Cornell University researchers have developed a synthetic, stretchable optical lace that could enable robots to better sense and interact with their environments.
The synthetic material, developed by Ph.D. student Patricia Xu through Cornell’s Organic Robotics Lab, creates a linked sensory network similar to a biological nervous system. The research was published in a paper, “Optical Lace for Synthetic Afferent Neural Networks,” that appeared recently in Science Robotics.
“We want to have a way to measure stresses and strains for highly deformable objects, and we want to do it using the hardware itself, not vision,” said lab director Rob Shepherd, associate professor of mechanical and aerospace engineering, the paper’s senior author, in an article appearing on Cornell University’s website.
RELATED: Skin sensors transforming healthcare
For the optical lace project, Xu used a flexible, porous lattice structure manufactured from 3D-printed polyurethane. The core structure was threaded with stretchable optical fibers containing more than a dozen mechanosensors. An LED light was attached to illuminate the fiber. Pressing the lattice structure created deformations that enabled the sensors to trace changes in the photon flow.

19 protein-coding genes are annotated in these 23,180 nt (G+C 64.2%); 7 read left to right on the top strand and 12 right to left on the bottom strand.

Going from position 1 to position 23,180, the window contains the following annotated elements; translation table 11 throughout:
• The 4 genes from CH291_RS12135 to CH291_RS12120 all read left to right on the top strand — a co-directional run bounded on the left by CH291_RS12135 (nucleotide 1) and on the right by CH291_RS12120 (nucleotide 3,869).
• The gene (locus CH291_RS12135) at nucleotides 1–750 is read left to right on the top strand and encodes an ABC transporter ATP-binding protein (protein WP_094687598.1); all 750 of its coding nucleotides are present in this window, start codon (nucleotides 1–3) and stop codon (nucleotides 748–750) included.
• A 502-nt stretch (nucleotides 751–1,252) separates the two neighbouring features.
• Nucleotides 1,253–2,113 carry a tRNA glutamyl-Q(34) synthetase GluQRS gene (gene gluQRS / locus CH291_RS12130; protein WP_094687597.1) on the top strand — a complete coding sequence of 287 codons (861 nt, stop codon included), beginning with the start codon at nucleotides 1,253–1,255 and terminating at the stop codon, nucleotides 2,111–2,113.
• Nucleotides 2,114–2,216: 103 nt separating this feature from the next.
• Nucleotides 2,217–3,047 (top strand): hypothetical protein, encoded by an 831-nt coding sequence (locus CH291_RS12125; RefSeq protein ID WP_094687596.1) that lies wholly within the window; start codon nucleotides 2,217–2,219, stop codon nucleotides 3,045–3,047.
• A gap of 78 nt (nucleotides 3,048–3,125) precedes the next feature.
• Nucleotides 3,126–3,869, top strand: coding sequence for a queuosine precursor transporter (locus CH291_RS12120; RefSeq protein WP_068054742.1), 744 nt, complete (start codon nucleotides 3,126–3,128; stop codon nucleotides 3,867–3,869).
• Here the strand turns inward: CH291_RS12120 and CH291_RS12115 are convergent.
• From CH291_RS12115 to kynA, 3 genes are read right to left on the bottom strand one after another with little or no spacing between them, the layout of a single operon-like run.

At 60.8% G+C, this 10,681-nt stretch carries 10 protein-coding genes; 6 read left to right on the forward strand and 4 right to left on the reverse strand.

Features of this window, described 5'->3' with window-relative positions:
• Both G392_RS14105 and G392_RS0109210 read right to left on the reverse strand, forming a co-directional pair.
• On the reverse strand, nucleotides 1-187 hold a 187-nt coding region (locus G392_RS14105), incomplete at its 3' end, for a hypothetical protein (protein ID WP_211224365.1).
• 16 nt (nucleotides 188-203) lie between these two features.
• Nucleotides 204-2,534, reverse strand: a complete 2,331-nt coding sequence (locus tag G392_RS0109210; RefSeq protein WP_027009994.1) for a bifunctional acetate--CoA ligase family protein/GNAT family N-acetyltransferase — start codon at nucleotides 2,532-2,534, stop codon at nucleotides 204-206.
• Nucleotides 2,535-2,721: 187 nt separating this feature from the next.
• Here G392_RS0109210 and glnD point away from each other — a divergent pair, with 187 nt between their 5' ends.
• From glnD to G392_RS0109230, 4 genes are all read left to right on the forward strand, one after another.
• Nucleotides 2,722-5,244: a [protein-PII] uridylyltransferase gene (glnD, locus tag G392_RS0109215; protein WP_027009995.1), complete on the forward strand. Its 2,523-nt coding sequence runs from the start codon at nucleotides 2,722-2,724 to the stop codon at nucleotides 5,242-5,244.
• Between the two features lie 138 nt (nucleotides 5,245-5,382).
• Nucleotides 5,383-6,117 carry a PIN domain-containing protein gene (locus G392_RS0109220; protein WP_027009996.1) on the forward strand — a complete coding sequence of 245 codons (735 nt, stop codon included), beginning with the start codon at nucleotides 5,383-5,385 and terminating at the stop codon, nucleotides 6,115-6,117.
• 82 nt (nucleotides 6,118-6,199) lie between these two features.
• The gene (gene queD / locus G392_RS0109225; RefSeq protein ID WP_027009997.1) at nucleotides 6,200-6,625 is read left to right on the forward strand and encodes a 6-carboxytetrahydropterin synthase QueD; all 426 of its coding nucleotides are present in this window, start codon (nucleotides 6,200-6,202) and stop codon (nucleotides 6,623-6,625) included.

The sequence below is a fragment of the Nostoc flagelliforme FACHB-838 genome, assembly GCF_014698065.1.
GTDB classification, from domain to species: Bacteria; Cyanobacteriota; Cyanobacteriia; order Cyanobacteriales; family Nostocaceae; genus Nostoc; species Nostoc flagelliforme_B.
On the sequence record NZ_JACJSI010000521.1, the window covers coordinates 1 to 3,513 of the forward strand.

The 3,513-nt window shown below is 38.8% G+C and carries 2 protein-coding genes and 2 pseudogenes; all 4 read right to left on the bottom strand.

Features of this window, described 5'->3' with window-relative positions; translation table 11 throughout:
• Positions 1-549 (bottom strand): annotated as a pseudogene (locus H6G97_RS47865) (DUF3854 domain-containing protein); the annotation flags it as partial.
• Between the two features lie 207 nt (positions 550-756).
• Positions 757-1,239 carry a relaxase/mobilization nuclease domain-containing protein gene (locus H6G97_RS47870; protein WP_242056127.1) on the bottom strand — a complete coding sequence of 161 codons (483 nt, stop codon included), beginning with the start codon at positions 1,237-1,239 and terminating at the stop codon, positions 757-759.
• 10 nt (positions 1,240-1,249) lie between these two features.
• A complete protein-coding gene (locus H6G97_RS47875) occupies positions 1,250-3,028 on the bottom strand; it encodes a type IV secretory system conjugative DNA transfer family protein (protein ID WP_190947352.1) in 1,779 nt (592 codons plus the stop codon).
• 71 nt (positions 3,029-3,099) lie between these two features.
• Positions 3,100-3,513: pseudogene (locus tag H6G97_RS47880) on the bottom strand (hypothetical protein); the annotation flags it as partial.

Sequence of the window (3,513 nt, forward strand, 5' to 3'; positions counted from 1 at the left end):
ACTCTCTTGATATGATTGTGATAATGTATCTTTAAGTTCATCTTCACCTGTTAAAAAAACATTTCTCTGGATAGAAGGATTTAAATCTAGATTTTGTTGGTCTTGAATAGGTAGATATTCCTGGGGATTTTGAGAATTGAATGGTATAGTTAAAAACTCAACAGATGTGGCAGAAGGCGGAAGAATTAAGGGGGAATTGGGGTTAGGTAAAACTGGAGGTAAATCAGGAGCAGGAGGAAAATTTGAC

Shepard envisions the optical lace providing a flesh-like material that robots could be fitted with, for applications such as medical robots to assist the elderly in performing tasks, as well as for industrial applications.
“The idea that robots could help take care of the elderly is very real,” Shepherd was quoted as saying. “The robot would need to know its own shape in order to touch and hold and assist elderly people without damaging them. The same is true if you’re using a robot to assist in manufacturing. If they can feel what they’re touching, then that will improve their accuracy.”
According to the researchers, the optical lace is less sensitive than human fingers but more sensitive than the human back. Because the material is washable, Shepherd’s lab has launched a startup company to commercialize Xu’s sensors to make garments that can measure a person’s shape and movements for augmented reality training.